Stan Douglas

Stan Douglas, Abbott & Cordova, 7 August 1971 (2008

In 2009, Douglas’ Abbott & Cordova, 7 August 1971, (2008) was installed in the central atrium of the new Woodwards complex. The 50 foot photograph is a recreation of the violence that erupted when police arrived in the area to break up a “smoke-in” of young people who had settled on occupying there in act of defiance against the numerous drug raids that had been occurring. Seventy-nine people were arrested and thirty-eight were charged with various offences. There was an immediate public backlash for the perceived brutality and the tactics of the police were highly criticized.

For his piece, Douglas meticulously combed through public archives, newspapers and police reports. He also conducted numerous interviews with those who lived and worked in the area. The scene, originally planned to be photographed on site, was carefully recreated with the use of archival photos down to the finest detail. In total, Stan Douglas spent six months researching the historical details. He’s said, he “wanted to know what was right, from the signage down to the garbage can”.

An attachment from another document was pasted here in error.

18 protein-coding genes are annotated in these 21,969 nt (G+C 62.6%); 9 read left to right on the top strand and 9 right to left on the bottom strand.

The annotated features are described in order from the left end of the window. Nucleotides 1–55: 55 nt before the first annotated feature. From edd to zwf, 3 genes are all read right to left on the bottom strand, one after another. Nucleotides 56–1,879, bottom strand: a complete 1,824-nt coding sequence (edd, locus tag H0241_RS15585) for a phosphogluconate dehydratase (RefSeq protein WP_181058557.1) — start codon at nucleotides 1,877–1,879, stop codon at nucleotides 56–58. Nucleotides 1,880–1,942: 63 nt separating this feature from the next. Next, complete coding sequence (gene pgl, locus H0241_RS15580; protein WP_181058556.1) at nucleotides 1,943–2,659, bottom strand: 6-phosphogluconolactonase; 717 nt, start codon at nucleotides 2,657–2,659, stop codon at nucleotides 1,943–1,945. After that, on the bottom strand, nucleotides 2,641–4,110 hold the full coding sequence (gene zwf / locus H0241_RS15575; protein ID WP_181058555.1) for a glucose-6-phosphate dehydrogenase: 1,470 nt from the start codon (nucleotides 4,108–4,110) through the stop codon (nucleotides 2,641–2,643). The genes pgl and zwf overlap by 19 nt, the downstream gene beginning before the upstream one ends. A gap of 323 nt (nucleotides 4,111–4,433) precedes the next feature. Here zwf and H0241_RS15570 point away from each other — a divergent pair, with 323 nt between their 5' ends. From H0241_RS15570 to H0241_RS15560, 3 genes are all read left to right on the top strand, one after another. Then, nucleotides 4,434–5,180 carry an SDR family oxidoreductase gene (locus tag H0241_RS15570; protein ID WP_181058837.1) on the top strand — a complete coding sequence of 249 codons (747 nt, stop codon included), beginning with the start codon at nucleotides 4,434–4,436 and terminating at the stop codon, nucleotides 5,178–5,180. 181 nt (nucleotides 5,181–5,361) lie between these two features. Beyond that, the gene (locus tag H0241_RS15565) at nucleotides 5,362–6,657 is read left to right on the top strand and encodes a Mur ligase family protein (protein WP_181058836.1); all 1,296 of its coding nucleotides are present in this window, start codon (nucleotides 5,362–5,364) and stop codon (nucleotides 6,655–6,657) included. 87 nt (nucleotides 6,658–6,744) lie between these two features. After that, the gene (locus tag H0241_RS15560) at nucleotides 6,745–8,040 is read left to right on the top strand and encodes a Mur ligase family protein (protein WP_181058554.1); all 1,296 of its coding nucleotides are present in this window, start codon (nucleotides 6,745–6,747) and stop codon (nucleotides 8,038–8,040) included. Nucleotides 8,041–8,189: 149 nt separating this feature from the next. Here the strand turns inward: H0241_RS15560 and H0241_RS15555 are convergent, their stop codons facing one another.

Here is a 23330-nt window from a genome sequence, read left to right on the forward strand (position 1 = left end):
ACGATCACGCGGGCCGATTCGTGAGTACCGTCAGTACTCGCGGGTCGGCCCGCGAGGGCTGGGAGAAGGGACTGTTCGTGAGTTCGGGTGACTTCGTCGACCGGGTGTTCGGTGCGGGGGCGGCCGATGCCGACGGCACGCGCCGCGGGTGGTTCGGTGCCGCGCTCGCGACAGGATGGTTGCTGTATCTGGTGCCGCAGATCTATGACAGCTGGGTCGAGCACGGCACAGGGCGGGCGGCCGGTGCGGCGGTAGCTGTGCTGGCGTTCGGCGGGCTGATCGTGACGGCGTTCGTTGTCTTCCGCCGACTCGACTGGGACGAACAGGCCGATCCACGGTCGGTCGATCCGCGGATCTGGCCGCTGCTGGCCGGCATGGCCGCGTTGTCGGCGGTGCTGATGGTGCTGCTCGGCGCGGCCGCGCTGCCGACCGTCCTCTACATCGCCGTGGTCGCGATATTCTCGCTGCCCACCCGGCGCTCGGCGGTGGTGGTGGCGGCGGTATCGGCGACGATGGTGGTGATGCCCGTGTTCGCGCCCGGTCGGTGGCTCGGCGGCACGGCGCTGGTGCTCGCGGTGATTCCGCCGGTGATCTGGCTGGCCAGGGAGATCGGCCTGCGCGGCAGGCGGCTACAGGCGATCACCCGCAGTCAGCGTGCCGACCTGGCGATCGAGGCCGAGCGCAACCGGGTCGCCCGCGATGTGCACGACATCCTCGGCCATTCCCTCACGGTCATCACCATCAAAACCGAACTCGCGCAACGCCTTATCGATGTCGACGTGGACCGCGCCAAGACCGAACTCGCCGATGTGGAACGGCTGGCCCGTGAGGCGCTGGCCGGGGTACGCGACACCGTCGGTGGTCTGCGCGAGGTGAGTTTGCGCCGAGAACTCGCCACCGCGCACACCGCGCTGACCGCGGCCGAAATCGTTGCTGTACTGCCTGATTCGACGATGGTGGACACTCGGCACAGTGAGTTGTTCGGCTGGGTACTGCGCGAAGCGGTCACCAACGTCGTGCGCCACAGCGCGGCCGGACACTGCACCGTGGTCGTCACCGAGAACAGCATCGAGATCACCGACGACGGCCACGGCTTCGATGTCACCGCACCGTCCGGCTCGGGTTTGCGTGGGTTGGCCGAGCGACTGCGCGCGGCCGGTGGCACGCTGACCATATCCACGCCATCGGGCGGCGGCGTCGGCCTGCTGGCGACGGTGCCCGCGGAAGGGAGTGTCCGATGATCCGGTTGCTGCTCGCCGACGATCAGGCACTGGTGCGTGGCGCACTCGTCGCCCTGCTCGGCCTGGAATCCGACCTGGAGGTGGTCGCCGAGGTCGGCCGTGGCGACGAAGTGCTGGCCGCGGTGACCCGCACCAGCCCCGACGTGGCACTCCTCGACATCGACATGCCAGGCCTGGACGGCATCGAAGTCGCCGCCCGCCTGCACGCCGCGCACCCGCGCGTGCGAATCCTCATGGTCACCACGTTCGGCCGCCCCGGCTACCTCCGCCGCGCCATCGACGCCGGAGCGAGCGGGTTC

Stan Douglas, Abbott & Cordova, 7 August 1971 (2008). In Situ.

Investigating, revisiting and re-witnessing have become prominent themes in Douglas’ work from his series Klastassin, shown at the Vancouver Art Gallery in 2009, a film and corresponding character photos depicting the conflict between first nations and settlers in the Cariboo mountains to his more recent investigations of the work of midcentury press photographers such as American Arthur Fellig aka Weegee known for his gritty news images. Douglas has created a fictional career for such a figure, shooting with authentic historical equipment, called the Midcentury Show it was exhibited in New York in March of 2011.

Stan Douglas, Incident, 1949 (2010).